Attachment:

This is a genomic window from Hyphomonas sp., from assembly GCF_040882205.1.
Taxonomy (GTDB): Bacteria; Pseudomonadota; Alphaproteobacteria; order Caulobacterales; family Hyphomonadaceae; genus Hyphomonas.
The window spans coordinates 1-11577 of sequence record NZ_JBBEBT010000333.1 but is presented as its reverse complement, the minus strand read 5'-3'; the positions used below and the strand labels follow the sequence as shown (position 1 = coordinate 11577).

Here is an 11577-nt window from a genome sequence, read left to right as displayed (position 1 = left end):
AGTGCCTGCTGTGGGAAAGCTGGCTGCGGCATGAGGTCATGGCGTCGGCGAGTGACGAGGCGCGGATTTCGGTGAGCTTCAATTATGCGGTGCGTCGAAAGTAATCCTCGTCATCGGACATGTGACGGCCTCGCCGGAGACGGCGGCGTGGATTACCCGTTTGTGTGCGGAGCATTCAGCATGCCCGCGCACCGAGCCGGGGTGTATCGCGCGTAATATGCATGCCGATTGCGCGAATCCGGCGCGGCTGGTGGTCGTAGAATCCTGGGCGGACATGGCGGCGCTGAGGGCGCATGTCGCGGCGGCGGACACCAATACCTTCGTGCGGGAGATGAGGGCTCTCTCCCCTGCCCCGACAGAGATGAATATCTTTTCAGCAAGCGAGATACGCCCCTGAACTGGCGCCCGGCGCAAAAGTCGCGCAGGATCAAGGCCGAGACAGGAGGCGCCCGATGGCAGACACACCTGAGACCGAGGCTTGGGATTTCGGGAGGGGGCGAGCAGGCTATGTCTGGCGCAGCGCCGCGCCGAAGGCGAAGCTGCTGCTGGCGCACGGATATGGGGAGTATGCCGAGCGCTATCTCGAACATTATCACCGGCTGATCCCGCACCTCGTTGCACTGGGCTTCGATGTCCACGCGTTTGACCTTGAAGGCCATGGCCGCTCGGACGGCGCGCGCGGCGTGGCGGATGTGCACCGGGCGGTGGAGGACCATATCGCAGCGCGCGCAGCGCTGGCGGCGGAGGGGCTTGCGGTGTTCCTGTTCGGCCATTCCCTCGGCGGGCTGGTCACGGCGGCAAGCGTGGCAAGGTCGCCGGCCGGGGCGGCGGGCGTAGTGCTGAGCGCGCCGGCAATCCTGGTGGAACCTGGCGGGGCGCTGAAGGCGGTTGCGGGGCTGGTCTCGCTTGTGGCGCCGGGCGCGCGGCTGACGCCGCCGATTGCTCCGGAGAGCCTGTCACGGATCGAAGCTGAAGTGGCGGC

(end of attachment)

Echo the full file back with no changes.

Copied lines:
This is a genomic window from Hyphomonas sp., from assembly GCF_040882205.1.
Taxonomy (GTDB): Bacteria; Pseudomonadota; Alphaproteobacteria; order Caulobacterales; family Hyphomonadaceae; genus Hyphomonas.
The window spans coordinates 1-11577 of sequence record NZ_JBBEBT010000333.1 but is presented as its reverse complement, the minus strand read 5'-3'; the positions used below and the strand labels follow the sequence as shown (position 1 = coordinate 11577).

Here is an 11577-nt window from a genome sequence, read left to right as displayed (position 1 = left end):
AGTGCCTGCTGTGGGAAAGCTGGCTGCGGCATGAGGTCATGGCGTCGGCGAGTGACGAGGCGCGGATTTCGGTGAGCTTCAATTATGCGGTGCGTCGAAAGTAATCCTCGTCATCGGACATGTGACGGCCTCGCCGGAGACGGCGGCGTGGATTACCCGTTTGTGTGCGGAGCATTCAGCATGCCCGCGCACCGAGCCGGGGTGTATCGCGCGTAATATGCATGCCGATTGCGCGAATCCGGCGCGGCTGGTGGTCGTAGAATCCTGGGCGGACATGGCGGCGCTGAGGGCGCATGTCGCGGCGGCGGACACCAATACCTTCGTGCGGGAGATGAGGGCTCTCTCCCCTGCCCCGACAGAGATGAATATCTTTTCAGCAAGCGAGATACGCCCCTGAACTGGCGCCCGGCGCAAAAGTCGCGCAGGATCAAGGCCGAGACAGGAGGCGCCCGATGGCAGACACACCTGAGACCGAGGCTTGGGATTTCGGGAGGGGGCGAGCAGGCTATGTCTGGCGCAGCGCCGCGCCGAAGGCGAAGCTGCTGCTGGCGCACGGATATGGGGAGTATGCCGAGCGCTATCTCGAACATTATCACCGGCTGATCCCGCACCTCGTTGCACTGGGCTTCGATGTCCACGCGTTTGACCTTGAAGGCCATGGCCGCTCGGACGGCGCGCGCGGCGTGGCGGATGTGCACCGGGCGGTGGAGGACCATATCGCAGCGCGCGCAGCGCTGGCGGCGGAGGGGCTTGCGGTGTTCCTGTTCGGCCATTCCCTCGGCGGGCTGGTCACGGCGGCAAGCGTGGCAAGGTCGCCGGCCGGGGCGGCGGGCGTAGTGCTGAGCGCGCCGGCAATCCTGGTGGAACCTGGCGGGGCGCTGAAGGCGGTTGCGGGGCTGGTCTCGCTTGTGGCGCCGGGCGCGCGGCTGACGCCGCCGATTGCTCCGGAGAGCCTGTCACGGATCGAAGCTGAAGTGGCGGC